It is fortunate that she takes this attitude since her work is part of the Innovation Research Programme, funded by the Economic and Social Research Council, which makes it a requirement that research must be relevant to "beneficiaries". In this case, the beneficiaries are the companies themselves and, via the Business Link scheme, any other company that asks for advice from the Department of Trade and Industry on how better to run its business.
Another study that Tann is keen to communicate to businesses describes a phenomenon she privately calls the "big cheese syndrome". Entrepreneurial types start up and then run their own small businesses, employing a very small number of staff. All too often, the entrepreneurial style of management that helped get the company off the ground in the first place later acts as a barrier to innovation and inhibits its continued development. As owners see themselves as the only source of creative ideas,the rest of the staff are made to feel powerless and their creativity is underused.
If businesses are coming to recognise the need for creativity and innovation, academics have long known it. So Tann makes sure that she practises what she preaches and often gets out her "creativity toolkit" to work on research problems. "I tend as an individual to go for research problems at the boundaries between fields, while others will look within the paradigm. Both (styles) are creative, but they're differently creative."
It was perhaps this tendency to migrate towards the boundaries that originally led Tann to her interest in innovation. Originally a historian researching the diffusion of technology, she felt that explanations relied too much on purely economic factors to the neglect of social and cognitive factors and the role of human choice. Instead she turned to social science models, which could explain diffusion in a more "holistic" way. She then wondered how these models might apply to technology and innovation. It was a chance conversation with an evolutionary biologist on the possible fate of a yellow-spotted ladybird that inspired her to think about the role of star performers in the process and spread of innovation.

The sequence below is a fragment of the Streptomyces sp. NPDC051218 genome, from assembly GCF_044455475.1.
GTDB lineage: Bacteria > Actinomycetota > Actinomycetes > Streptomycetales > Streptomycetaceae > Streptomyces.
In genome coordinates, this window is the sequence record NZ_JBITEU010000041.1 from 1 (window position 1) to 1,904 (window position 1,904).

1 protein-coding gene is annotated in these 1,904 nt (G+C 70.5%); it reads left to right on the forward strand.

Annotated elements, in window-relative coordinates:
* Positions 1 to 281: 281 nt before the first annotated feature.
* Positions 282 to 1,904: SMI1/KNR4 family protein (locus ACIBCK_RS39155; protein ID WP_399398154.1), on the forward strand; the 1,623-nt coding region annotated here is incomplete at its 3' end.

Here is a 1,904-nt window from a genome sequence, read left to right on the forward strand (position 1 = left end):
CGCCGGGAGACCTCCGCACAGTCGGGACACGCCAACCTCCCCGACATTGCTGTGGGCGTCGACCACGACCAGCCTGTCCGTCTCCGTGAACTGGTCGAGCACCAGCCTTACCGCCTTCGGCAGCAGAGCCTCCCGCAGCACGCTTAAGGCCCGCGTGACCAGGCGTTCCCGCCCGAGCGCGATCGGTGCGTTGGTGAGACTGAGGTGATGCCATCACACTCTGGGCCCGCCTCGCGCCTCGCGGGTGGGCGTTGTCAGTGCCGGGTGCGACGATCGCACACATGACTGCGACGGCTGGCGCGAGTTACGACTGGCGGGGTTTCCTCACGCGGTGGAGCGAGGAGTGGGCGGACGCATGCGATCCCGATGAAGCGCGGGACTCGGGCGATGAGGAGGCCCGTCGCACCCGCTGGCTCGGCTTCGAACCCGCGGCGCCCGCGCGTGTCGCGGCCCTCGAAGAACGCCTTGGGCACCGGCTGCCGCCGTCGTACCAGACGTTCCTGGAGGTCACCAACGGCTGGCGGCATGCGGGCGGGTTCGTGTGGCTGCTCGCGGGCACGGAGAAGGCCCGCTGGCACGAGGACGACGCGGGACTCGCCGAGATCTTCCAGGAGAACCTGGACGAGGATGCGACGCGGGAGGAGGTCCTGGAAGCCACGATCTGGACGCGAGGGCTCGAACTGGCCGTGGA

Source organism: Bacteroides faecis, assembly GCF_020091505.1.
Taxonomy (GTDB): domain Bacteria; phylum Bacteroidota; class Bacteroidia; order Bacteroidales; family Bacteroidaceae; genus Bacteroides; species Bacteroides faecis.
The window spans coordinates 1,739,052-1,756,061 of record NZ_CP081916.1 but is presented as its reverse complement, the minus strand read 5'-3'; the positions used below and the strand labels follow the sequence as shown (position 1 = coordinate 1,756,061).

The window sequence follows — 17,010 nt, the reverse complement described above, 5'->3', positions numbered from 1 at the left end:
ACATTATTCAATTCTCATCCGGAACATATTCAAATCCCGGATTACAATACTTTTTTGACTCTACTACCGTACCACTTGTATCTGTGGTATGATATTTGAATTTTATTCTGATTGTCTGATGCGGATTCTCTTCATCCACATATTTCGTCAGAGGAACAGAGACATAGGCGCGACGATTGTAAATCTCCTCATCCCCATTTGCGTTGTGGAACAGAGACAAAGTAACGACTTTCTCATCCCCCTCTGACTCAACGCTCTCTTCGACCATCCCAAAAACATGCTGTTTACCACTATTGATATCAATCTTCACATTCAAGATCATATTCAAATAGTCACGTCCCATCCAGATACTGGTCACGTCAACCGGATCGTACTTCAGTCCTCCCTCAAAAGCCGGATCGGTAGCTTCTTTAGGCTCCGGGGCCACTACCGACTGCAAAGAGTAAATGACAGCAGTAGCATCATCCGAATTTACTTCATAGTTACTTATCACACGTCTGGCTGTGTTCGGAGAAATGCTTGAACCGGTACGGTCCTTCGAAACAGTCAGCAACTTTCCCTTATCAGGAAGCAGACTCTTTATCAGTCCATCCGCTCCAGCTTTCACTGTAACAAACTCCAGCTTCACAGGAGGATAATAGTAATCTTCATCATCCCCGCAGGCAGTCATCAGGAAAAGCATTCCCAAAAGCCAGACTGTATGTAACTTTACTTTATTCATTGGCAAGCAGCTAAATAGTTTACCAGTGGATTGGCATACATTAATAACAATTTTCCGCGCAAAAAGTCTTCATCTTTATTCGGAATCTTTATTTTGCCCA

"I happen to think that there's enormous potential for thinking about the role star performers may have in diffusing innovation. There is often a gap between policy and practice, and star performers may help to close that gap." She is now looking at how this principle might be adopted in general medical practice. "If I were trying to get a policy put into practice, I would identify the star performers to get them energised as exemplars. You look to the people who will more readily and more happily accept change and get them to do things first."